Note that recommendations in this guidance are in addition to Standard Precautions. Information on Standard Precautions (can be found in the following documents:

This interim guidance was developed based on existing infection prevention and control guidelines, currently available scientific evidence, and expert opinion.

Healthcare worker assisting someone using a walker

Definition of Healthcare Settings — Refers to places where healthcare is delivered. Healthcare settings include but are not limited to acute-care hospitals; long-term acute care facilities, inpatient rehabilitation facilities, long-term care facilities, such as nursing homes and skilled nursing facilities; physicians’ offices; urgent-care centers; outpatient clinics; home healthcare (i.e., care provided at home by professional healthcare providers), and vehicles where healthcare is delivered (e.g., mobile clinics). They also include specific sites within non-healthcare settings where healthcare is routinely delivered (e.g., a medical clinic embedded within a workplace or school).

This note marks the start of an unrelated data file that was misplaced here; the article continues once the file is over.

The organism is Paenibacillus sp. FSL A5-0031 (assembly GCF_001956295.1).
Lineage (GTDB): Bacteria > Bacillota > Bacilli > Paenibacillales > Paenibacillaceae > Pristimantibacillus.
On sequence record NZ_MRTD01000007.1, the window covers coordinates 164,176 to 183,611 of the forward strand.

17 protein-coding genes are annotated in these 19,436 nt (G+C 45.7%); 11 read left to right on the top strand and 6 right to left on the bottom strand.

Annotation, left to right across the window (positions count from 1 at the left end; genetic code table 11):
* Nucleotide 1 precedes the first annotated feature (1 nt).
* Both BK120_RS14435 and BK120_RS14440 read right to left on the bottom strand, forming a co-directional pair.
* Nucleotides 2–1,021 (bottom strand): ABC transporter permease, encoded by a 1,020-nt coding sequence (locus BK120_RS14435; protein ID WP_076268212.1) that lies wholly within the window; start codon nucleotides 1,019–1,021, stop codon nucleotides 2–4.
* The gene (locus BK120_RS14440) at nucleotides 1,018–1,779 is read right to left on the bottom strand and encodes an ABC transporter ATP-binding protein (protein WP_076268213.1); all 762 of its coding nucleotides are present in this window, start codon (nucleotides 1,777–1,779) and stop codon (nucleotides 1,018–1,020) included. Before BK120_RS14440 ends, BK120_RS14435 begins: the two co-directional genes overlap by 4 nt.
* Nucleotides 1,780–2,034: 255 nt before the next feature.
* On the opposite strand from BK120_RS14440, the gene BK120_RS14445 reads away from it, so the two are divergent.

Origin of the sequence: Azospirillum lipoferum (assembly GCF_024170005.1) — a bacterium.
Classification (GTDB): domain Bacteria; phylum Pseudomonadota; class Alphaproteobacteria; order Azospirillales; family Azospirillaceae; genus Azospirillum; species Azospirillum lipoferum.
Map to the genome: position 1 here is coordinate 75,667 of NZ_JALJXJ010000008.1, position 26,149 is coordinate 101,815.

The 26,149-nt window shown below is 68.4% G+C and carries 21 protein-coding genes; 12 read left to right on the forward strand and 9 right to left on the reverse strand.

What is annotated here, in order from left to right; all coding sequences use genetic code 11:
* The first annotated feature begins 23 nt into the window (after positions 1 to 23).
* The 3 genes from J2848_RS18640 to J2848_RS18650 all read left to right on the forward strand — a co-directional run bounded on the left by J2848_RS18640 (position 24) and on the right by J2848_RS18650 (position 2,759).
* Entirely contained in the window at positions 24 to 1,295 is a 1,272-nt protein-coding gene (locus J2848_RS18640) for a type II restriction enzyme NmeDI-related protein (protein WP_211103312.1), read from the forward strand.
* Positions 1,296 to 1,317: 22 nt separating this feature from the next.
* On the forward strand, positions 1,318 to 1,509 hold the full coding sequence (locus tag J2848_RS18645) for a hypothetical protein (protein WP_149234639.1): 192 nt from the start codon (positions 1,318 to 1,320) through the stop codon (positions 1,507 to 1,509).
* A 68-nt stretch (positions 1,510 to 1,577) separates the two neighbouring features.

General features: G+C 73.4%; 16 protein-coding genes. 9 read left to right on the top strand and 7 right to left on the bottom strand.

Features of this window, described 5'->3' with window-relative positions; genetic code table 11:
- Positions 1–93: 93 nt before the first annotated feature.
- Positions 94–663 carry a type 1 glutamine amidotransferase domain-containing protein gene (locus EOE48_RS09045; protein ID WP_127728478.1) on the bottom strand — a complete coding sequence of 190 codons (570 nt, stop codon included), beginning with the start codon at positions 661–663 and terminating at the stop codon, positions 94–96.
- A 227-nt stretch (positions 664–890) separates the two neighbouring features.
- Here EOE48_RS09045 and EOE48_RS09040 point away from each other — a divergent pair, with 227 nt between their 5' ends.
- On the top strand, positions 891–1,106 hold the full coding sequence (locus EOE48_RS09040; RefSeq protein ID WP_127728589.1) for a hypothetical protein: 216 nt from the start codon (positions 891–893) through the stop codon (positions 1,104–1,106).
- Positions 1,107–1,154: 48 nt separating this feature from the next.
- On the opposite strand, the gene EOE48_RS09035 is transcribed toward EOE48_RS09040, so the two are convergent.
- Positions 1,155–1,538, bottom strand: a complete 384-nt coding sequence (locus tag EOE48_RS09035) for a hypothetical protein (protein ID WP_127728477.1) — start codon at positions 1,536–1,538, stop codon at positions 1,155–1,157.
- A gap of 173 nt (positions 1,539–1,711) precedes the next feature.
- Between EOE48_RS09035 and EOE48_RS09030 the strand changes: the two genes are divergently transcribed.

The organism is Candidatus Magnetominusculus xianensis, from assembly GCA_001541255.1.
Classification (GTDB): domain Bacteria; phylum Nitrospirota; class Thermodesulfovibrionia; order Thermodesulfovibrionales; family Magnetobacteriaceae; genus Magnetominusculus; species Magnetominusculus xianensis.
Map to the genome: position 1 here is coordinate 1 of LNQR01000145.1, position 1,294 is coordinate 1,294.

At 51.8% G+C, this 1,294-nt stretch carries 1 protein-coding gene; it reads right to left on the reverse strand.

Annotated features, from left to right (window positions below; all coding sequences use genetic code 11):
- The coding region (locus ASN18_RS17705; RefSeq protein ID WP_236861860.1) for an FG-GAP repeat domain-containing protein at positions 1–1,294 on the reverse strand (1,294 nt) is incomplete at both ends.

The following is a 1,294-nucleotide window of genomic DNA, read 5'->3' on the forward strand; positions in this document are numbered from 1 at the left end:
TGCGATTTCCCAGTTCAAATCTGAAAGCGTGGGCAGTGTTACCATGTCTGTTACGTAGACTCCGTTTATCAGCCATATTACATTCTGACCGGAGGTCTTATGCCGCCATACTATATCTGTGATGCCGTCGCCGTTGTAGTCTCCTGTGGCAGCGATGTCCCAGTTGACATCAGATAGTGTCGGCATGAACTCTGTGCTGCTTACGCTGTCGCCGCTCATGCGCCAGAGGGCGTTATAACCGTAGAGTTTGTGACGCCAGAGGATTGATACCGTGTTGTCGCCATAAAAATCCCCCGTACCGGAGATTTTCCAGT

Healthcare worker in mask, gloves, and protective eyewear

Definition of Healthcare Personnel (HCP) – HCP refers to all paid and unpaid persons serving in healthcare settings who have the potential for direct or indirect exposure to patients or infectious materials, including body substances (e.g., blood, tissue, and specific body fluids); contaminated medical supplies, devices, and equipment; contaminated environmental surfaces; or contaminated air. These HCP include, but are not limited to, emergency medical service personnel, nurses, nursing assistants, physicians, technicians, therapists, phlebotomists, pharmacists, students and trainees, contractual staff not employed by the healthcare facility, and persons not directly involved in patient care, but who could be exposed to infectious agents that can be transmitted in the healthcare setting (e.g., clerical, dietary, environmental services, laundry, security, engineering and facilities management, administrative, billing, and volunteer personnel).